Bełżec (village)

Train station in Bełżec
Train station in Bełżec
Coat of arms of Bełżec
Bełżec is located in Poland
Coordinates: 50°23′N 23°26′E / 50.383°N 23.433°E / 50.383; 23.433
Country Poland
CountyTomaszów Lubelski
First mentioned1515
Time zoneUTC+1 (CET)
 • Summer (DST)UTC+2 (CEST)
ISO 3166 codePOL
Vehicle registrationLTM
National roads
Voivodeship roads

Bełżec (pronounced [ˈbɛu̯ʐɛt͡s]) is a village in Tomaszów Lubelski County, Lublin Voivodeship, in eastern Poland. It is the seat of the gmina (administrative district) of Gmina Bełżec. It lies approximately 8 kilometres (5 mi) south of Tomaszów Lubelski and 114 km (71 mi) south-east of the regional capital Lublin. It is located in the Roztocze region.

During World War II, the village was the site of the Nazi German Belzec extermination camp.


Bełżec was first mentioned in a document from 1515, after it was founded within territory of the village of Przeorsko, which in turn was founded in the 15th century by the Małdrzyk family. As of 1546, Bełżec was a private village of the Bełżecki noble family. Thanks to efforts of local nobleman Samuel Lipski, Bełżec was granted town rights by Polish King Sigismund III Vasa in 1607, however, it did not develop properly, and several decades later it was yet again referred to as a village. The King also established two annual fairs. The Grabie coat of arms of the Lipski family is the coat of arms of Bełżec. Administratively, the village was located in the Bełz County in the Bełz Voivodeship in the Lesser Poland Province of the Kingdom of Poland. In 1648 it was destroyed by the Cossacks, and during the Swedish invasion of Poland of 1655–1660, known as the Deluge, a battle was fought nearby between Poles led by Hetman Stefan Czarniecki and the Swedes.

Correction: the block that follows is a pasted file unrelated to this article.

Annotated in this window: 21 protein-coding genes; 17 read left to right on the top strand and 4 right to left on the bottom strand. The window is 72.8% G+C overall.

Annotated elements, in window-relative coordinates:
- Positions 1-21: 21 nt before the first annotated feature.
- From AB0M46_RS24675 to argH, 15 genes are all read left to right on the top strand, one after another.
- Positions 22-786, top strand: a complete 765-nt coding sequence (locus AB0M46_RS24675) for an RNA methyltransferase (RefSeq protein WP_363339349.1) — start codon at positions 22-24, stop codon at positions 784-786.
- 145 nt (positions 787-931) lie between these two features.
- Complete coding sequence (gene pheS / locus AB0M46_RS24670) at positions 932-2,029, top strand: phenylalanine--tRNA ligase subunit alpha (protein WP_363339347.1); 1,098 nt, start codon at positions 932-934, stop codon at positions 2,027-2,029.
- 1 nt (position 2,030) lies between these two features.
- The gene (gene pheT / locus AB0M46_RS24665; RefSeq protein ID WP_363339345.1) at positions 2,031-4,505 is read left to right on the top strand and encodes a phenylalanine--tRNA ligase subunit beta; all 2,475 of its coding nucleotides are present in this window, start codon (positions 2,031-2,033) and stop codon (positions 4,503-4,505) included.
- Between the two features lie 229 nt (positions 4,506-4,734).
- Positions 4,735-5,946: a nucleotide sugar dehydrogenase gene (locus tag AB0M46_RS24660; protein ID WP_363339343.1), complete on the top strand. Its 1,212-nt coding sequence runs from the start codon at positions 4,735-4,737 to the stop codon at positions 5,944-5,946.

The village was annexed by Austria in the First Partition of Poland in 1772. It was regained by Poles in the Austro-Polish War of 1809, and included within the short-lived Duchy of Warsaw. Following the duchy's dissolution in 1815, it fell again to the Austrian Partition of Poland, also known as Galicia, and was located on the border with the Russian Partition. In 1887, Bełżec was connected by rail to Lwów, one of the largest agglomerations in the region, via Rawa Ruska (now in western Ukraine). Bełżec became a full-fledged rail hub in 1916, with a new connection to Lublin via Rejowiec and a layover yard with a bigengine-house. Following World War I, in 1918, Poland regained independence and control of the village. In 1921, Bełżec was visited by Marshal of Poland Józef Piłsudski.

World War II

Forced laborers building fortifications under German occupation in 1940

On September 19, 1939, during the joint German-Soviet invasion of Poland which started World War II, it was the site of the Battle of Bełżec [pl] between Poland and Germany. Afterwards, the village was occupied by Germany. It was located on the border of three new districts of the General Government of Poland created by Nazi Germany: Lublin District, Kraków District and District of Galicia (created on 1 September 1941 soon after Operation Barbarossa) with the capital in Lwów.